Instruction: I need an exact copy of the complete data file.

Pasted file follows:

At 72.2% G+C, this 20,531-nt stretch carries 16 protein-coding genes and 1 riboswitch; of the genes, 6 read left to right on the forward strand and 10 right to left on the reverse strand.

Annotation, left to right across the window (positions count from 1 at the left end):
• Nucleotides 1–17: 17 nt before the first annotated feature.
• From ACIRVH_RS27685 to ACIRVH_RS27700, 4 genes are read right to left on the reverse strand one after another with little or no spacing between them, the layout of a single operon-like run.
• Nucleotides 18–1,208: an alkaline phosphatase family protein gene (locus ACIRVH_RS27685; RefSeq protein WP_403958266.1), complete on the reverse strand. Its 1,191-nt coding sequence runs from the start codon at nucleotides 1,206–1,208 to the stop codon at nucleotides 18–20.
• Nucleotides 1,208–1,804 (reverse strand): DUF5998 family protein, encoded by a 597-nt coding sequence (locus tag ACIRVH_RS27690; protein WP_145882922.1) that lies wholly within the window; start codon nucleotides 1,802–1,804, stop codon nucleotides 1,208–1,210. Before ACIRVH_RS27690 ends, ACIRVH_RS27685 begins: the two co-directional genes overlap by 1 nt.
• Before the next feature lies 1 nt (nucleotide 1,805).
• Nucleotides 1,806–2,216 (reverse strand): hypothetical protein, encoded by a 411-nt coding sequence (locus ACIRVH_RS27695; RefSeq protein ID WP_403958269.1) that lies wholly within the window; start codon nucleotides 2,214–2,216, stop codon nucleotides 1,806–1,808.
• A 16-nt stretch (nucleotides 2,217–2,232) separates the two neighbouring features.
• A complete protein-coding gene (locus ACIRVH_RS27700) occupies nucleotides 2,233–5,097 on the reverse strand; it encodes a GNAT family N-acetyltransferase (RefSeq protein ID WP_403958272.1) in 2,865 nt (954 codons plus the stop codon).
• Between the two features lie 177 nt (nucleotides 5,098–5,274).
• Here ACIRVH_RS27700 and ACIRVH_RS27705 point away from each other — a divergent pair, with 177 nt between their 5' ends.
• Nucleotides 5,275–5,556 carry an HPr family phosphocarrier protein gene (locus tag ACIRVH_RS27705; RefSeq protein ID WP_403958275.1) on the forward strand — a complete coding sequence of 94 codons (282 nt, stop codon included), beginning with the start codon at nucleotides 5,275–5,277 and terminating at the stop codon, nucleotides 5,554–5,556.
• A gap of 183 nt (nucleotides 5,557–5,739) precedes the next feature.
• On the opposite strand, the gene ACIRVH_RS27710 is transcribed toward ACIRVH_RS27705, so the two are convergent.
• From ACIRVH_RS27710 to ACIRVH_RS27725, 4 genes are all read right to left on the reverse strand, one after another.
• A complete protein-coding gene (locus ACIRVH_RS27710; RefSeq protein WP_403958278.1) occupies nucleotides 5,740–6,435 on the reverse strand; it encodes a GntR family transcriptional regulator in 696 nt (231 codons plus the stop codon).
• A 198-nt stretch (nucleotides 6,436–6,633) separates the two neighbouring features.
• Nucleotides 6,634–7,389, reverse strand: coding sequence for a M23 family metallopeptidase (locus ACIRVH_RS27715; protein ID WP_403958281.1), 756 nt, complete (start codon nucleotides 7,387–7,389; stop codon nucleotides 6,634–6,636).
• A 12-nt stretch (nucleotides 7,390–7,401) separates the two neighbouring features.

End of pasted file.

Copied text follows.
At 72.2% G+C, this 20,531-nt stretch carries 16 protein-coding genes and 1 riboswitch; of the genes, 6 read left to right on the forward strand and 10 right to left on the reverse strand.

Annotation, left to right across the window (positions count from 1 at the left end):
• Nucleotides 1–17: 17 nt before the first annotated feature.
• From ACIRVH_RS27685 to ACIRVH_RS27700, 4 genes are read right to left on the reverse strand one after another with little or no spacing between them, the layout of a single operon-like run.
• Nucleotides 18–1,208: an alkaline phosphatase family protein gene (locus ACIRVH_RS27685; RefSeq protein WP_403958266.1), complete on the reverse strand. Its 1,191-nt coding sequence runs from the start codon at nucleotides 1,206–1,208 to the stop codon at nucleotides 18–20.
• Nucleotides 1,208–1,804 (reverse strand): DUF5998 family protein, encoded by a 597-nt coding sequence (locus tag ACIRVH_RS27690; protein WP_145882922.1) that lies wholly within the window; start codon nucleotides 1,802–1,804, stop codon nucleotides 1,208–1,210. Before ACIRVH_RS27690 ends, ACIRVH_RS27685 begins: the two co-directional genes overlap by 1 nt.
• Before the next feature lies 1 nt (nucleotide 1,805).
• Nucleotides 1,806–2,216 (reverse strand): hypothetical protein, encoded by a 411-nt coding sequence (locus ACIRVH_RS27695; RefSeq protein ID WP_403958269.1) that lies wholly within the window; start codon nucleotides 2,214–2,216, stop codon nucleotides 1,806–1,808.
• A 16-nt stretch (nucleotides 2,217–2,232) separates the two neighbouring features.
• A complete protein-coding gene (locus ACIRVH_RS27700) occupies nucleotides 2,233–5,097 on the reverse strand; it encodes a GNAT family N-acetyltransferase (RefSeq protein ID WP_403958272.1) in 2,865 nt (954 codons plus the stop codon).
• Between the two features lie 177 nt (nucleotides 5,098–5,274).
• Here ACIRVH_RS27700 and ACIRVH_RS27705 point away from each other — a divergent pair, with 177 nt between their 5' ends.
• Nucleotides 5,275–5,556 carry an HPr family phosphocarrier protein gene (locus tag ACIRVH_RS27705; RefSeq protein ID WP_403958275.1) on the forward strand — a complete coding sequence of 94 codons (282 nt, stop codon included), beginning with the start codon at nucleotides 5,275–5,277 and terminating at the stop codon, nucleotides 5,554–5,556.
• A gap of 183 nt (nucleotides 5,557–5,739) precedes the next feature.
• On the opposite strand, the gene ACIRVH_RS27710 is transcribed toward ACIRVH_RS27705, so the two are convergent.
• From ACIRVH_RS27710 to ACIRVH_RS27725, 4 genes are all read right to left on the reverse strand, one after another.
• A complete protein-coding gene (locus ACIRVH_RS27710; RefSeq protein WP_403958278.1) occupies nucleotides 5,740–6,435 on the reverse strand; it encodes a GntR family transcriptional regulator in 696 nt (231 codons plus the stop codon).
• A 198-nt stretch (nucleotides 6,436–6,633) separates the two neighbouring features.
• Nucleotides 6,634–7,389, reverse strand: coding sequence for a M23 family metallopeptidase (locus ACIRVH_RS27715; protein ID WP_403958281.1), 756 nt, complete (start codon nucleotides 7,387–7,389; stop codon nucleotides 6,634–6,636).
• A 12-nt stretch (nucleotides 7,390–7,401) separates the two neighbouring features.